Practice Plan’s Ian Eslick looks for answers to the questions you’re asking…
How can I have a better work/life balance?
For many, COVID-19 brought a period of reflection and, while it has not been without challenges, there’s also been opportunity to experience a different way of working and living.
A lot of us have been able to work more flexibly, spend more time on hobbies, if you’re a parent you might have felt you have been able to reconnect with your children.
With the closure of practices, dentists and their teams have had no choice but to take their foot off the gas. No doubt, many would rather have been working and serving their patients’ needs. However, many will also have begun contemplating how they might be able to hold onto this new lifestyle after returning to practice.
To find out more, I spoke to Beverly Sherratt, a specialist in organisation culture and behaviour, who also provides one-to-one mentoring, with a passion for creating mental health wellbeing in the workplace, and asked her: How can I have a better work/life balance?
Beverly, ‘A work/life balance can be defined as equilibrium. In other words, it’s the ability to have a sustainable workload that allows for the achievement of goals, objectives and personal growth, together with a life outside of work that permits relaxation, enjoying time with family, friends and yourself, and the space to comfortably ‘get your stuff done’.
People are very aware of the concept of having a work/life balance these days and unfortunately, if you feel like yours is too heavily weighted one way, this can end up becoming another thing to feel stressed or pressured about.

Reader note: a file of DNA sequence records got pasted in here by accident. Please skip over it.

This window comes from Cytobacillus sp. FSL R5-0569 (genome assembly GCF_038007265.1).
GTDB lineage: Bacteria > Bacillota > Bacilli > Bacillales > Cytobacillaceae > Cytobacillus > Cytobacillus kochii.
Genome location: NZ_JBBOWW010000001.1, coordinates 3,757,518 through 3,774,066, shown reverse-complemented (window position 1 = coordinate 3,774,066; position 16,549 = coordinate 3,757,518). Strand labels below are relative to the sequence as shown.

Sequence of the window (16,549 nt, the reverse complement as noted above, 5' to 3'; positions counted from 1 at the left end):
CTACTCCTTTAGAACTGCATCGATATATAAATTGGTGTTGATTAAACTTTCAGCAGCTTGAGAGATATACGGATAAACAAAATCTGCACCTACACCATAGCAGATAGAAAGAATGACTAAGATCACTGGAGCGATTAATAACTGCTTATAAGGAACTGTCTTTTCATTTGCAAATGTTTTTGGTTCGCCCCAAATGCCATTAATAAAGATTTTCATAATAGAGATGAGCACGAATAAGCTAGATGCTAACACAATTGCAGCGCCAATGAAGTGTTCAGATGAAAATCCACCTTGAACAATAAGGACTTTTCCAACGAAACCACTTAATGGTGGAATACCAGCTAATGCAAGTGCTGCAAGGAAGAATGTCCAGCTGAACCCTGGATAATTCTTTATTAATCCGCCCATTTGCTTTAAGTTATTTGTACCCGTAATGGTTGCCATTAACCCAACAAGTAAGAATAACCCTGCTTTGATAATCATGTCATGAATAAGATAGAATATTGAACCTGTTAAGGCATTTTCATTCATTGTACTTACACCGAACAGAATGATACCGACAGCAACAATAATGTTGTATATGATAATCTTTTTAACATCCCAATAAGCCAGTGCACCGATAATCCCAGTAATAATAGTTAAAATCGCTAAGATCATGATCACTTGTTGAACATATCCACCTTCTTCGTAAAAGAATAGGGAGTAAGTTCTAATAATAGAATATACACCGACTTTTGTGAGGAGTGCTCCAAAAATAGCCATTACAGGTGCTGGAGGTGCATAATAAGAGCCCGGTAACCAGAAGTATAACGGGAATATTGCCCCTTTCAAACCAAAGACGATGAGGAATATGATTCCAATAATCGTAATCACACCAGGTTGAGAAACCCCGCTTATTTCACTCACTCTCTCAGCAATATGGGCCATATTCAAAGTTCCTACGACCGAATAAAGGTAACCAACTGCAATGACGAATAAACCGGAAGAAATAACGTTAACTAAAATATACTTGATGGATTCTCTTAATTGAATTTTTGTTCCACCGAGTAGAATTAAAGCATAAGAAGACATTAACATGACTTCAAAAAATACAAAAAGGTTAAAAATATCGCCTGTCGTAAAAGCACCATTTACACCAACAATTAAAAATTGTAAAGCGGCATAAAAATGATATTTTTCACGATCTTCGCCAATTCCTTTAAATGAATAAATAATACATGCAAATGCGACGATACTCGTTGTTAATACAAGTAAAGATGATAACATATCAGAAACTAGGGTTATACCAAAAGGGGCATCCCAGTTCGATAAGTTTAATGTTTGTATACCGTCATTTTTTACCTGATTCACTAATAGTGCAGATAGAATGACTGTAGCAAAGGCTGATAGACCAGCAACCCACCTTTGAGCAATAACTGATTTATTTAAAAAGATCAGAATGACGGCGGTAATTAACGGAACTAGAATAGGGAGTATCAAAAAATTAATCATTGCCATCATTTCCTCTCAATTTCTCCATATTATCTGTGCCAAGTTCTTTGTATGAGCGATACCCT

The pressure of achieving work/life balance
In some organisations we work with there is an eagerness to reduce pressure on staff by having, for example, no email Fridays, or no working past a certain time. The potential downside of this is that, together with perhaps volunteering under a company’s CSR policy, it can add further pressure to staff when there are peaks in workload.
We also sometimes put pressure on ourselves by trying to fit family, friends and chores into the evenings or weekends. These things almost take on the pressure of a job.
For me it is about being realistic as to what is humanly possible. That is the organisation being aware of workload changes and creating a culture where staff know work/life balance is valued and promoted but feel empowered to manage their workload, and confident to highlight when things aren’t going well.
We quite often feel guilty about the time we dedicate to work, particularly those of us who have family or friends who depend on us. We then try to be ‘all things to everyone’ and lose ourselves along the way. The truth is, by giving time for ourselves we are a better family member or friend to those who need us. So, it’s important not to feel guilty about taking ‘me time’.
Find what gives you energy
It’s important to do things that replenish our energy and reinvigorate us. Most importantly, sharing our passion for what we do.
Sense of achievement or accomplishment boosts our mental health. So, whether we’re participating in a sport, socialising or competing, that sense of team and passion for what we do meets our needs.